Genotyping

Two single nucleotide polymorphisms (SNPs) in APOL1 (rs73885319 and rs60910145) and a six base-pair insertion/deletion polymorphism (rs71785313) were genotyped in REGARDS participants with lipoprotein subfraction measurements using a custom assay designed in the Center for Genomics and Personalized Medicine Research at the Wake Forest School of Medicine on the Sequenom platform (San Diego, CA, USA). G1 and G2 genotype calls were visually inspected for quality control. Overall, genotyping efficiency for all three SNPs was 97.9–98.2%. African ancestry was estimated in each participant using ancestry informative SNPs from an Affymetrix 6.0 array. For this analysis, ADMIXTURE V1.23 [16], including HapMap3 CEU (European), YRI (African) and ASN (East Asian), with supervised mode was used to derive the ancestry proportions with K = 3 predicted populations.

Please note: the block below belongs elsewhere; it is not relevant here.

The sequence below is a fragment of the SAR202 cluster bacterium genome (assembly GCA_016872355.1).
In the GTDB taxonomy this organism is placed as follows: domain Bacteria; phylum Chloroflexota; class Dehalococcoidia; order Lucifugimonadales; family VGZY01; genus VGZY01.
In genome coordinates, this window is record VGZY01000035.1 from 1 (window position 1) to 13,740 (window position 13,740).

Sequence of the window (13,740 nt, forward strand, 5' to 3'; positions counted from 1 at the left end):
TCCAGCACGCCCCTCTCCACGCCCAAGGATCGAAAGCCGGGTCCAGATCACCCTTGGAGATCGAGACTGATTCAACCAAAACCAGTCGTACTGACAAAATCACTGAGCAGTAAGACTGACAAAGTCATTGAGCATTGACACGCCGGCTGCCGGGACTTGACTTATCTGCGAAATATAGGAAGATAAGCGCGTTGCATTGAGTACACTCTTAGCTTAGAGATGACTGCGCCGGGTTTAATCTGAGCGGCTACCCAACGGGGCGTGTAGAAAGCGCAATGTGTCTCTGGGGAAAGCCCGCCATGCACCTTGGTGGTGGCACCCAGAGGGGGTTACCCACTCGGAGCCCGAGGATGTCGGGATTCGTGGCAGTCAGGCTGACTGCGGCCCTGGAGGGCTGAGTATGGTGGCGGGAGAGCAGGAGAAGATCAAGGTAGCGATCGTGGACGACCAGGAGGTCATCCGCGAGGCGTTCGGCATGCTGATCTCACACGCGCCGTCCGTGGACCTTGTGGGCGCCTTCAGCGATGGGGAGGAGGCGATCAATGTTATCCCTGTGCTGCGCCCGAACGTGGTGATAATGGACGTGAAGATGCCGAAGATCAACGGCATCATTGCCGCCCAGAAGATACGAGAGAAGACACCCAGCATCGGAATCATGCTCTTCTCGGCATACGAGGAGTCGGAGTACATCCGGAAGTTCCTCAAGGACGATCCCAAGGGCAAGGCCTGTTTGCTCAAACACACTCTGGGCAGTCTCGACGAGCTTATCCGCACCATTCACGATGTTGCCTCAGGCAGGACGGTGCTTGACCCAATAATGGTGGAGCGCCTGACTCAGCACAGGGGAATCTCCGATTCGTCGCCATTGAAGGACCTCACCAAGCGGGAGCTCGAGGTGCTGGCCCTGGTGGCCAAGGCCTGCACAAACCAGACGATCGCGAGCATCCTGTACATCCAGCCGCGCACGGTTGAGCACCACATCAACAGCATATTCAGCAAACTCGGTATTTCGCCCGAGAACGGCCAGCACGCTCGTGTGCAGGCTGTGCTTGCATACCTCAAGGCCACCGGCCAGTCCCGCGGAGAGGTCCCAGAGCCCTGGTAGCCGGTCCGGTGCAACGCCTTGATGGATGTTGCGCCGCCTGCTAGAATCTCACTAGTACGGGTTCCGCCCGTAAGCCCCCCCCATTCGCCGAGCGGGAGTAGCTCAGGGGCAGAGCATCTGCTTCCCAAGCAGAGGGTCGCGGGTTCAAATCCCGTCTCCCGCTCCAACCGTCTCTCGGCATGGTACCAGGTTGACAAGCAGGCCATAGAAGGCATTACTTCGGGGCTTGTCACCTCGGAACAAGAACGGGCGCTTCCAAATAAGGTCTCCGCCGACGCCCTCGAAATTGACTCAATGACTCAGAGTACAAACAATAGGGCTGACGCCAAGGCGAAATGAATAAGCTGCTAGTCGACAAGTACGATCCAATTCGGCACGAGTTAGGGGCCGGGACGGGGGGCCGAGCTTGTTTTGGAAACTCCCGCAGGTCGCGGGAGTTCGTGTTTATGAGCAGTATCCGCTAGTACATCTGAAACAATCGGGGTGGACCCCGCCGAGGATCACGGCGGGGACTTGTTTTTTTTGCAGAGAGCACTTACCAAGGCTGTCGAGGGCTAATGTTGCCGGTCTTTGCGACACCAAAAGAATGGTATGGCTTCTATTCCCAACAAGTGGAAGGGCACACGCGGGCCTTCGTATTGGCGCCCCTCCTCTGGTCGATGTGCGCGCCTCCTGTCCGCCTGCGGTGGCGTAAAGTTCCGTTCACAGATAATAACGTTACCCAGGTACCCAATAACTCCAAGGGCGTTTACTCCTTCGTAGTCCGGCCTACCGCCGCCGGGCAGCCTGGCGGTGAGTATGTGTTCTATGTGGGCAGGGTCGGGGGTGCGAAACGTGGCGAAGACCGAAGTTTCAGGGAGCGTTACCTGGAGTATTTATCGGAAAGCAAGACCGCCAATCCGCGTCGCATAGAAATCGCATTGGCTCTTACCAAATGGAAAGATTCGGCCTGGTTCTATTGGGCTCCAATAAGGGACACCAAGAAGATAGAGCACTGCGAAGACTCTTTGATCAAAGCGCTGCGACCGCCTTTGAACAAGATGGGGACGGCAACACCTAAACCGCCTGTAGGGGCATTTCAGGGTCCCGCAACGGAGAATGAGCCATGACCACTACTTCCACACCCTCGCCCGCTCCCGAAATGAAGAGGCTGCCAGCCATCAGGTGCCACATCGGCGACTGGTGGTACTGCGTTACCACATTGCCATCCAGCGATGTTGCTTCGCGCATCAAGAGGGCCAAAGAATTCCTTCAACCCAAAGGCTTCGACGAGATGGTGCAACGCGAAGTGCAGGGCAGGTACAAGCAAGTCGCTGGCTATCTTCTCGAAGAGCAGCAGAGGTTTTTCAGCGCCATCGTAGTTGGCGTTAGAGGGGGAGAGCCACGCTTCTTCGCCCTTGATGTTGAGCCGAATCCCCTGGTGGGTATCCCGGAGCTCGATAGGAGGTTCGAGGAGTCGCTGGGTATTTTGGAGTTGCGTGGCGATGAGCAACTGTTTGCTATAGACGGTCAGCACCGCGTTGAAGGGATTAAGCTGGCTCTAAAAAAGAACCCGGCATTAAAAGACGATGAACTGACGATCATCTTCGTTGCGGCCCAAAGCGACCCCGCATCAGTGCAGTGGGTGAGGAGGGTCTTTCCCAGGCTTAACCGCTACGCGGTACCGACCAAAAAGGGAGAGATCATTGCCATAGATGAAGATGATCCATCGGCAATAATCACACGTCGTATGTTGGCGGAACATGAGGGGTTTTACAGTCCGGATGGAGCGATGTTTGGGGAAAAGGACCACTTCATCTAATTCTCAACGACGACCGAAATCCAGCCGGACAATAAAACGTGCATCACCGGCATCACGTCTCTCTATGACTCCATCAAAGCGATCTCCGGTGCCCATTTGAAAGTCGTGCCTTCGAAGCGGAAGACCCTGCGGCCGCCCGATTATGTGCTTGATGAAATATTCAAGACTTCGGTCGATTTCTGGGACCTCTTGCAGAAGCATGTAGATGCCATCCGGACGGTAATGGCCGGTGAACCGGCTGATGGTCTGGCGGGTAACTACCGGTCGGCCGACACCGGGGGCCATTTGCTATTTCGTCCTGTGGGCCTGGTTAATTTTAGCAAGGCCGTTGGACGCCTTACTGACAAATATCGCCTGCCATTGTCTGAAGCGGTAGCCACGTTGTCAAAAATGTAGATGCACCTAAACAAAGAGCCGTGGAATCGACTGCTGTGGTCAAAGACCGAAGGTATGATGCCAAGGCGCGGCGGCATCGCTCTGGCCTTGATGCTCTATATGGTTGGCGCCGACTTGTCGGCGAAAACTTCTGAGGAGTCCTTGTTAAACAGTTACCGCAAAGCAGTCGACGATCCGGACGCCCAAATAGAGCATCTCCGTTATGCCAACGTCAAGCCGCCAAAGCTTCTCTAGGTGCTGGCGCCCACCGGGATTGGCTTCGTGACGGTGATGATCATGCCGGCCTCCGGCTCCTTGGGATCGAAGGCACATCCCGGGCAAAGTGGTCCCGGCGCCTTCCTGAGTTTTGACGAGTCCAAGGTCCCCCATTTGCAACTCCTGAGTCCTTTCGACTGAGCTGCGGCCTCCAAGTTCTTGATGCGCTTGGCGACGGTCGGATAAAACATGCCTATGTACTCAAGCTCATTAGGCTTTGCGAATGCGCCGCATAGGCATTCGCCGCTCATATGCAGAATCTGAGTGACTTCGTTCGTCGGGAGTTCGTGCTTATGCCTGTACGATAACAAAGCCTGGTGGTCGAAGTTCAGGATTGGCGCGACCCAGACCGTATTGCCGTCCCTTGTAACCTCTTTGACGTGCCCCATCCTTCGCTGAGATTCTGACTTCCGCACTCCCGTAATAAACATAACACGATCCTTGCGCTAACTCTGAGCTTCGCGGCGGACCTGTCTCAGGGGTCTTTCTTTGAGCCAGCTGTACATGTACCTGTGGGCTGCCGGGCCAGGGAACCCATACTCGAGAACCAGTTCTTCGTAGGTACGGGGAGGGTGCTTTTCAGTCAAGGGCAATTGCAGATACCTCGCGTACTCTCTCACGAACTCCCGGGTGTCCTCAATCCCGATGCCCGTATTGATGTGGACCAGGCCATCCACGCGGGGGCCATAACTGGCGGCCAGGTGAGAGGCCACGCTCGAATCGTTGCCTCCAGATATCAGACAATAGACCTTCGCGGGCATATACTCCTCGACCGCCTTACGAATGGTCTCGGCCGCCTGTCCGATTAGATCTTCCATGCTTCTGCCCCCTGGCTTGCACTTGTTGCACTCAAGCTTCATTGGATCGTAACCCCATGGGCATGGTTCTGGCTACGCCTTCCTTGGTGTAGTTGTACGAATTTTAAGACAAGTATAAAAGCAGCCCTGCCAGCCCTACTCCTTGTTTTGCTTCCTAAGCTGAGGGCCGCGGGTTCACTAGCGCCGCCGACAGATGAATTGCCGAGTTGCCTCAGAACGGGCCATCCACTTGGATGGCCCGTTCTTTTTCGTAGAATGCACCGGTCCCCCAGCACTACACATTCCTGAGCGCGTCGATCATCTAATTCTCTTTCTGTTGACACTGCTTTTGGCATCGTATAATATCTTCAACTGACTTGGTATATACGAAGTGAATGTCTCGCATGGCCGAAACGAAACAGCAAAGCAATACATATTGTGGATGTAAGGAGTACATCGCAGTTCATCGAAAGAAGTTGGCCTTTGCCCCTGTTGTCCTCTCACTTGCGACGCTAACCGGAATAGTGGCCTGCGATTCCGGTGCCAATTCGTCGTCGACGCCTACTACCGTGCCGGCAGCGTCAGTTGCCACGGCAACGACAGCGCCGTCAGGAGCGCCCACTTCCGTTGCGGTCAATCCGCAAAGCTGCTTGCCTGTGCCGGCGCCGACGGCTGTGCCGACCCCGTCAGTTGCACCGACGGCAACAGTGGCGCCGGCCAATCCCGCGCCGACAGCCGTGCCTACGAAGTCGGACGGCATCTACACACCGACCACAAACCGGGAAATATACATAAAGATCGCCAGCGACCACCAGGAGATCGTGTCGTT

Data collection

Lipoprotein subfractions were measured by LipoScience, Inc. (Raleigh, NC, USA) using nuclear magnetic resonance (NMR) spectroscopy as reported [17, 18]. In brief, lipoprotein subpopulation particle concentrations (VLDL, LDL and HDL) were obtained from the measured amplitudes of their spectroscopically distinct lipid methyl group NMR signals using the LipoProfile-3 spectral deconvolution algorithm. Lipoprotein subclasses were grouped into small, medium and large categories based upon size classifications used in previous studies [13, 19].